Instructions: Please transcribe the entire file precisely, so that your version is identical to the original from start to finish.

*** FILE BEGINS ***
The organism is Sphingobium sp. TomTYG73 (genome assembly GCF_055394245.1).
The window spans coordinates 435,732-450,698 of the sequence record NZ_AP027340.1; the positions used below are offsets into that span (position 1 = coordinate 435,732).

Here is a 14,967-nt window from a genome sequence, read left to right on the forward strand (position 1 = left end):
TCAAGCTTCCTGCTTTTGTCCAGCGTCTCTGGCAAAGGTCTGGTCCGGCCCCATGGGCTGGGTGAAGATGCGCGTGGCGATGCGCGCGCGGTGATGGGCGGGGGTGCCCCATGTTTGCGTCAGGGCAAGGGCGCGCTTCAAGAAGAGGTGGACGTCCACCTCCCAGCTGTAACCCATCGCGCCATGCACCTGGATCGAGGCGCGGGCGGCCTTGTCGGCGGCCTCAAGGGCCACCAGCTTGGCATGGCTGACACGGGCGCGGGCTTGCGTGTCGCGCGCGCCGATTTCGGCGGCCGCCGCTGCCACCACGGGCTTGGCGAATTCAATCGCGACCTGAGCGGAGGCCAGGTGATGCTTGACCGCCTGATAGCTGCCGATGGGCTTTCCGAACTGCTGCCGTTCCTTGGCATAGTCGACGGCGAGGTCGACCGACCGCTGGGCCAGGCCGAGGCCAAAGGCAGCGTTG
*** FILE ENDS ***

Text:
The organism is Sphingobium sp. TomTYG73 (genome assembly GCF_055394245.1).
The window spans coordinates 435,732-450,698 of the sequence record NZ_AP027340.1; the positions used below are offsets into that span (position 1 = coordinate 435,732).

Here is a 14,967-nt window from a genome sequence, read left to right on the forward strand (position 1 = left end):
TCAAGCTTCCTGCTTTTGTCCAGCGTCTCTGGCAAAGGTCTGGTCCGGCCCCATGGGCTGGGTGAAGATGCGCGTGGCGATGCGCGCGCGGTGATGGGCGGGGGTGCCCCATGTTTGCGTCAGGGCAAGGGCGCGCTTCAAGAAGAGGTGGACGTCCACCTCCCAGCTGTAACCCATCGCGCCATGCACCTGGATCGAGGCGCGGGCGGCCTTGTCGGCGGCCTCAAGGGCCACCAGCTTGGCATGGCTGACACGGGCGCGGGCTTGCGTGTCGCGCGCGCCGATTTCGGCGGCCGCCGCTGCCACCACGGGCTTGGCGAATTCAATCGCGACCTGAGCGGAGGCCAGGTGATGCTTGACCGCCTGATAGCTGCCGATGGGCTTTCCGAACTGCTGCCGTTCCTTGGCATAGTCGACGGCGAGGTCGACCGACCGCTGGGCCAGGCCGAGGCCAAAGGCAGCGTTG